While it can't be said that the Daily Mail caused the war by themselves, they certainly played a very big part in fomenting the fear, hatred and glorification of militarism which meant that a single assassination, instead of being calmed diplomatically, exploded into a world war.
Happy, smiling Hitler with happy people.
Image: Daily Mail (see above)
The Mark: The German People 1920-1940
The Fake Enemy: The Jews
Hitler did not, as he points out in his autobiography, start off hating the Jews, “I saw no fault with them”. But, to take control of the people, he needed an enemy, to, as he says; “consolidate the attention of the people against a single adversary”. And the Jews suited that purpose very nicely.
Trouble is, though, that the 'marks' had Jews as friends, neighbours, clients, they knew they weren’t all bad. So the Jewish people had to be removed from society to their own ghettoes, where the German Volks couldn’t meet or like them. And then, well, you know what had to happen next...
The Mark: The British People
The Fake Enemy: The European Union
It may be baffling to an outsider how what is actually a meeting-place for a group of independent nations could somehow be turned into a supposed enemy, and how four decades of self-evident success could be presented as failure.
Making the EU into a figure of hate was surprisingly easy to do when its continued quiet effectiveness meant that it rarely made any headlines and so the British people just didn’t (and, I think largely still don’t) know what the EU is or does.
Astonishing as it may seem to outsiders, English schools do not customarily teach any logic, philosophy, politics, critical thinking or civics. They do, however, commonly teach that their country is vastly superior to all other others, which story makes it easy to run out a noose of lies.
George Soros - video by Peter Geoghegan
The Mark: The Hungarian and USA people
The Fake Enemy: George Soros
It is difficult to comprehend how George Soros, the Hungarian-born American billionaire investor and philanthropist, who has donated more than $32 billion, some 64% of his fortune, to causes associated with democracy and good governance could be made into any sort of anyone's enemy.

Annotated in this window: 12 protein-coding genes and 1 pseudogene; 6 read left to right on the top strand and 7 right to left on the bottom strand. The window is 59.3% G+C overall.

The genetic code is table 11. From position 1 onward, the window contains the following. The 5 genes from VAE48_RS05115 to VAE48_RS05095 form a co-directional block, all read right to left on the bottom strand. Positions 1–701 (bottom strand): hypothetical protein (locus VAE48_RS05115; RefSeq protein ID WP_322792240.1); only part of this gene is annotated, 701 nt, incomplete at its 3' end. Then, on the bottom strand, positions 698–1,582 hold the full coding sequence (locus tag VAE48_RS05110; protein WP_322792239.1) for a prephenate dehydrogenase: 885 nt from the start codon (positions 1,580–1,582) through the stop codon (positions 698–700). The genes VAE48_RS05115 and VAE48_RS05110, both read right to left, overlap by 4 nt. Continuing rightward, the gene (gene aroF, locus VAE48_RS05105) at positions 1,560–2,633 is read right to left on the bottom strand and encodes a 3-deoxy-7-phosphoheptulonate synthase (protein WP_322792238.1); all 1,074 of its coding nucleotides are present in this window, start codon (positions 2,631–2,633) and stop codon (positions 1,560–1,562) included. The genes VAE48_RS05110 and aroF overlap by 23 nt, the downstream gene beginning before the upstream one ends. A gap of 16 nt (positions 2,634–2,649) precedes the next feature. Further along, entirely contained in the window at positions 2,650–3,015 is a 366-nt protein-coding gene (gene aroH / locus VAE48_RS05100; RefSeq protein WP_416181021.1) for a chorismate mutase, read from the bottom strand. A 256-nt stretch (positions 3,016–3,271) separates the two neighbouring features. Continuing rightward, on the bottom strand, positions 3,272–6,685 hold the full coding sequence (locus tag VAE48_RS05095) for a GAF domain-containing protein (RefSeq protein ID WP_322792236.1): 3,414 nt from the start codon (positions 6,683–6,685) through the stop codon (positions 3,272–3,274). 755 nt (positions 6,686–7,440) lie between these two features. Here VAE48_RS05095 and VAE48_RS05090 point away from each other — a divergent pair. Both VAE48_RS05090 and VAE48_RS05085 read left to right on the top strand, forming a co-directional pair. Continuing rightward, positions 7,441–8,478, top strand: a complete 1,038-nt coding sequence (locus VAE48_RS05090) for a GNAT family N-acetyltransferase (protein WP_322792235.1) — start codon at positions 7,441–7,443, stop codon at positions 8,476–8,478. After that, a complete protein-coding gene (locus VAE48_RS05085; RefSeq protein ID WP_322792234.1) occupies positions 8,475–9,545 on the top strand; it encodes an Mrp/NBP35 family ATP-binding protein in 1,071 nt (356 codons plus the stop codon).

But, the point of a fake enemy isn't what they actually do, it's what you say they do.
The Mark: Parliamentarians 2008-2020
The Fake Enemy: Experts
This is a very interesting case of getting power through a 'false enemy'. Dominic Cummings' voluminous blog posts are a vast invective against the foul enemy of 'experts'. He riles against "intellectual elite" who "cut themselves off from understanding", against the "better educated" who are "irrational" even the whole medical profession which "unnecessarily kills and injures people on a vast scale". Experts "typically provide signal, noise, and bias" they "do not understand statistics properly", and are "prone to political hysteria".
This taught lawmakers that the reason their astonishingly clever ideas repeatedly didn’t work wasn’t because they were no good, but because they had an enemy, the so-called ‘experts’ - who really didn’t understand - kept holding them back. So Mr Cummings got a vastly paid job to advise, and vast power to seemingly direct, the British Conservative Party. The parliamentarians loved it, summed up in Minister Michael Gove’s "people in this country have had enough of experts". The result was not just a willingness to ignore those daft 'experts', but an assumption that if an expert said it, it must be wrong, leading to a series of preposterous policy decisions, including Brexit (see above) and the eventual, inevitable, collapse of a Cummings who directed that the silly 'experts' on viral pandemics needn't be heeded.